IMF Reviews $2.9 Billion Loan Program Amid Revenue Shortfall Concerns in Sri Lanka
A Crucial Review Amid Economic Crisis
The International Monetary Fund (IMF) is currently monitoring the anticipated shortfall in Sri Lanka’s revenue collection for the current year. Despite this concern, the shortfall is not expected to disrupt the $2.9 billion loan program that aims to aid the economically beleaguered nation. In recent times, a delegation from the IMF has met with Sri Lankan officials, including the President and the central bank governor, as part of a review of the four-year loan deal agreed upon in March.
This review is of utmost importance for the continuation of the program, which is crucial for Sri Lanka as it gradually recovers from its most severe economic crisis in over seven decades. It is noted that Sri Lanka has managed to meet most of the prerequisites required for the completion of the first review, including making headway on domestic debt restructuring.
The Anticipated Revenue Shortfall
However, concerns are looming over the country’s revenue shortfall for this year, and further deliberations are expected to be conducted to determine the next steps. The deficit could potentially amount to 100 billion rupees (approximately $312 million), according to Sri Lanka’s junior finance minister, Ranjith Siyambalapitiya.
IMF’s Ongoing Support Amid Financial Turmoil
The IMF, a Washington-based lender, approved a nearly $3 billion bailout for crisis-hit Sri Lanka in March. The country has been grappling with its worst financial crisis in over seven decades, triggered by a severe shortage of foreign exchange. The first review of the loan program will take place from mid-September, considering the program’s performance until the end of June. Upon approval by both the staff and the executive board, a disbursement of around $338 million is expected.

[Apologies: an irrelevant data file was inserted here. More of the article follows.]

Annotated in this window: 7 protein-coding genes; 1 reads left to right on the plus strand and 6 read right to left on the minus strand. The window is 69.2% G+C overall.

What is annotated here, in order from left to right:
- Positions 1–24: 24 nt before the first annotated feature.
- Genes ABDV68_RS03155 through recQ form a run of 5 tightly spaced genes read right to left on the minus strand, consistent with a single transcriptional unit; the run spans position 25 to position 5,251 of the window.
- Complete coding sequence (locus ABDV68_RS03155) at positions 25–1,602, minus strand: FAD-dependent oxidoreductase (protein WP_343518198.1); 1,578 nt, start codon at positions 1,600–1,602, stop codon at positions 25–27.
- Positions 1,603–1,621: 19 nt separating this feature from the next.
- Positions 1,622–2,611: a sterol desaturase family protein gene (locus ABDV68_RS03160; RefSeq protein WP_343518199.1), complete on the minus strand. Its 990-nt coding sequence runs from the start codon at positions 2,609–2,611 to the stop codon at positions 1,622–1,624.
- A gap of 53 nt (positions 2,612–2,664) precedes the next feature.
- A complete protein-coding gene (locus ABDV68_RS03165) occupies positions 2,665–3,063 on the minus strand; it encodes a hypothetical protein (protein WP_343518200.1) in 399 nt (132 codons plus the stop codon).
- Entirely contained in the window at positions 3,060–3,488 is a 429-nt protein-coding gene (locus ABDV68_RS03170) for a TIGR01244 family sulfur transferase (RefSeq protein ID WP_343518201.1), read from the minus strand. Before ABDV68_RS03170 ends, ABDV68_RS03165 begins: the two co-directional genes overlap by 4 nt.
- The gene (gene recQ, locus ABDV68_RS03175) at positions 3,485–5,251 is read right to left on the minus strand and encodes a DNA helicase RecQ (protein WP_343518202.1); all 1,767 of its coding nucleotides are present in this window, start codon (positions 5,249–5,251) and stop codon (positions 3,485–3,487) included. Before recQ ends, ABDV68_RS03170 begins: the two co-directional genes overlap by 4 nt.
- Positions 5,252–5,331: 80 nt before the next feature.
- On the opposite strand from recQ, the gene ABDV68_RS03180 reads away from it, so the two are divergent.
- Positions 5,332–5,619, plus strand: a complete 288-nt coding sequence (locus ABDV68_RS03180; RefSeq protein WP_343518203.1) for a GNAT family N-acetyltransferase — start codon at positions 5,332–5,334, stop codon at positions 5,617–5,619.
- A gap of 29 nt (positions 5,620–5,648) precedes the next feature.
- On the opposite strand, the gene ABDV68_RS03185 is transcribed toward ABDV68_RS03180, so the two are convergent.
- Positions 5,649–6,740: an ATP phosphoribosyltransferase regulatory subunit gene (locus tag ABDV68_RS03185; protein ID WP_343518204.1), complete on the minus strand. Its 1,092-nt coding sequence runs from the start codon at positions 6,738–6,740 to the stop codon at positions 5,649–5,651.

Press Briefing by IMF in Sri Lanka
During a recent press briefing in Sri Lanka, Krishna Srinivasan, Director of Asia and Pacific Department, IMF, highlighted the challenging year ahead for the global economy. Global growth is expected to decelerate and bottom out in 2023 due to rising interest rates and Russia’s war in Ukraine. Despite this, Asia-Pacific remains a dynamic region, with domestic demand remaining strong.
For Sri Lanka, the country has been facing a severe crisis due to past policy missteps and back-to-back economic shocks. The IMF’s approval of a 48-month Extended Fund Facility of about $3 billion in March has marked an important step towards the resolution of the crisis. The economy is expected to contract by 3 percent in 2023 before registering a modest growth of 1.5 percent in 2024. The prospects hinge quite critically on the implementation of the economic reform program.
The Five Key Pillars of the Reform Program
The reform program supported under the Extended Fund Facility arrangement is built on strong policy measures and prioritizes five key pillars. These include an ambitious revenue-based fiscal consolidation, restoration of public debt sustainability, a multi-pronged strategy to restore price stability and rebuild reserves, policies to safeguard financial sector stability, and structural reforms to address corruption vulnerabilities and enhance growth.
Despite the challenging policy actions, Sri Lanka has commendably started implementing these reforms. It is now essential to continue the reform momentum under strong ownership by the authorities and the Sri Lankan people more broadly to alleviate the burden of inflation, particularly on the poor, and foster an environment of investment and growth.
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